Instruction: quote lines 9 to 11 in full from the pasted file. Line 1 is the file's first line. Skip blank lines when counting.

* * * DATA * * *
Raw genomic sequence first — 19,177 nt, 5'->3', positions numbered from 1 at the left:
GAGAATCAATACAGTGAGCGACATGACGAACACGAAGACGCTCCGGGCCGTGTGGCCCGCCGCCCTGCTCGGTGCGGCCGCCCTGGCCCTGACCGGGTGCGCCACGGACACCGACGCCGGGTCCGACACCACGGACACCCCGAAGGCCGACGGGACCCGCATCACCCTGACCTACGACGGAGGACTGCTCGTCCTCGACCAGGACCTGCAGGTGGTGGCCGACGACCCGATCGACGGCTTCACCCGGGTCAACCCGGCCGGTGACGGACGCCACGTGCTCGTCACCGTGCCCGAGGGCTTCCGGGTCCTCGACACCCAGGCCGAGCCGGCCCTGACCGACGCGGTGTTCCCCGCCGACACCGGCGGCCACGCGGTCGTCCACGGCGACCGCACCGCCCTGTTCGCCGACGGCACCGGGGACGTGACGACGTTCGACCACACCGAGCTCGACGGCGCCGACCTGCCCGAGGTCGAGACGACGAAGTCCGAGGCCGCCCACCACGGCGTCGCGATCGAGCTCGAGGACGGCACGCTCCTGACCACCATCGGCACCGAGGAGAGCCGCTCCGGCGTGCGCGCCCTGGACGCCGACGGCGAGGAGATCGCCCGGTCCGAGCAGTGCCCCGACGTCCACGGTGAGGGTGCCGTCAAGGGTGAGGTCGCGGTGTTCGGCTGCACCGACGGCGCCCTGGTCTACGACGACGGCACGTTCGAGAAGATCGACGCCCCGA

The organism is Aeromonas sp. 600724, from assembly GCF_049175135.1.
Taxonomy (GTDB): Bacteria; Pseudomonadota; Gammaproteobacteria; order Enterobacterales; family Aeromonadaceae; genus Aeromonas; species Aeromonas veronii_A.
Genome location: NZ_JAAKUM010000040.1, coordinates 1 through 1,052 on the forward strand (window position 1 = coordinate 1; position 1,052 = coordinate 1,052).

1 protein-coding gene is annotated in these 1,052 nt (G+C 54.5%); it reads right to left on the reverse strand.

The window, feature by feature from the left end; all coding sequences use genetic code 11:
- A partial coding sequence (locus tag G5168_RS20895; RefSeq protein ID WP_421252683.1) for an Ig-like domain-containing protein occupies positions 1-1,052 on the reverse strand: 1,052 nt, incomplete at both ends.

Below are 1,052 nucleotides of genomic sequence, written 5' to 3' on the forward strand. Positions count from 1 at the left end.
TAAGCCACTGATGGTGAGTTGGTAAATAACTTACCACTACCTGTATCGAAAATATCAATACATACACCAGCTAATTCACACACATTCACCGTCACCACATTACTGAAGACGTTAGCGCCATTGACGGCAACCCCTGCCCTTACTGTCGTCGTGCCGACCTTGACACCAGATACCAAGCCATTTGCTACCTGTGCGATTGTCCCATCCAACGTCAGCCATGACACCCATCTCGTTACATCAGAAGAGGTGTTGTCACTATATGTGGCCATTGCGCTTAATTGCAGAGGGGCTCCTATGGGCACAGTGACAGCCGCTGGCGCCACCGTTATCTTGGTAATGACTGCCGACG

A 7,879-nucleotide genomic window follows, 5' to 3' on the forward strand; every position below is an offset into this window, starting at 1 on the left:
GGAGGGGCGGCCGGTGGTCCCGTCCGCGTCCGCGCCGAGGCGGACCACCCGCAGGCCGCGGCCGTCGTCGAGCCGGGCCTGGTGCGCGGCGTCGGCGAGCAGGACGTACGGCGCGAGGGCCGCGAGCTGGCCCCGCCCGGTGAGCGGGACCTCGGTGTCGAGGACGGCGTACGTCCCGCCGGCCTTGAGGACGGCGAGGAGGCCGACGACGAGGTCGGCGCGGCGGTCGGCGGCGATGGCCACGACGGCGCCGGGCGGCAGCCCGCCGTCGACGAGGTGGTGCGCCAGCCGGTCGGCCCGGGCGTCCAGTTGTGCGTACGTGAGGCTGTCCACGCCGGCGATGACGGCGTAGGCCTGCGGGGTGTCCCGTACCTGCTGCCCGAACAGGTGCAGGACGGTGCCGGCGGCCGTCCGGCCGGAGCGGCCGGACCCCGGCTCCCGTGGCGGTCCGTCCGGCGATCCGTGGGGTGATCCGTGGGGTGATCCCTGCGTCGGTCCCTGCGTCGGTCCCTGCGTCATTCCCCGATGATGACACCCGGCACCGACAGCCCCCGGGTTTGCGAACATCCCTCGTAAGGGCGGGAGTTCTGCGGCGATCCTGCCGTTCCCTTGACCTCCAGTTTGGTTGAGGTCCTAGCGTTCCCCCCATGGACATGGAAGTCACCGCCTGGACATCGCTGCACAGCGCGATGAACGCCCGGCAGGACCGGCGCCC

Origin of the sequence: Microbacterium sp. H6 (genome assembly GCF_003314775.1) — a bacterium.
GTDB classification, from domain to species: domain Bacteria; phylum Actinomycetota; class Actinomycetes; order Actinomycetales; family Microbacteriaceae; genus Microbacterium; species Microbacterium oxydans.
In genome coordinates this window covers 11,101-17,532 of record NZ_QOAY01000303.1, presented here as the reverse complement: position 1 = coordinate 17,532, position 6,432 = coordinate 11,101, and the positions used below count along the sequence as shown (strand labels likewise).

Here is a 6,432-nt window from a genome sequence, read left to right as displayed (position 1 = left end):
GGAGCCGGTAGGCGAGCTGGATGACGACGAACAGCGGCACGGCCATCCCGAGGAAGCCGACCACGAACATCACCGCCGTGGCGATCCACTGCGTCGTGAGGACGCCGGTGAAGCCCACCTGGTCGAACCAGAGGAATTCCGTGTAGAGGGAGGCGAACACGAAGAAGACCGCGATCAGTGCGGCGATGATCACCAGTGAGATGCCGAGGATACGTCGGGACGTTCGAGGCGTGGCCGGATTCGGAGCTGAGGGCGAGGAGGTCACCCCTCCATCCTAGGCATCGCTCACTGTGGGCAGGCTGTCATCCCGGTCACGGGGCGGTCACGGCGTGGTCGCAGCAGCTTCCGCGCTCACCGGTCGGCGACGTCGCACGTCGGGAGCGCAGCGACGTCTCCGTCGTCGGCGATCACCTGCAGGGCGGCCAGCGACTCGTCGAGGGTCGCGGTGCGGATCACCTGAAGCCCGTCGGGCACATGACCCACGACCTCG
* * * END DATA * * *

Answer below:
Below are 1,052 nucleotides of genomic sequence, written 5' to 3' on the forward strand. Positions count from 1 at the left end.
TAAGCCACTGATGGTGAGTTGGTAAATAACTTACCACTACCTGTATCGAAAATATCAATACATACACCAGCTAATTCACACACATTCACCGTCACCACATTACTGAAGACGTTAGCGCCATTGACGGCAACCCCTGCCCTTACTGTCGTCGTGCCGACCTTGACACCAGATACCAAGCCATTTGCTACCTGTGCGATTGTCCCATCCAACGTCAGCCATGACACCCATCTCGTTACATCAGAAGAGGTGTTGTCACTATATGTGGCCATTGCGCTTAATTGCAGAGGGGCTCCTATGGGCACAGTGACAGCCGCTGGCGCCACCGTTATCTTGGTAATGACTGCCGACG

A 7,879-nucleotide genomic window follows, 5' to 3' on the forward strand; every position below is an offset into this window, starting at 1 on the left: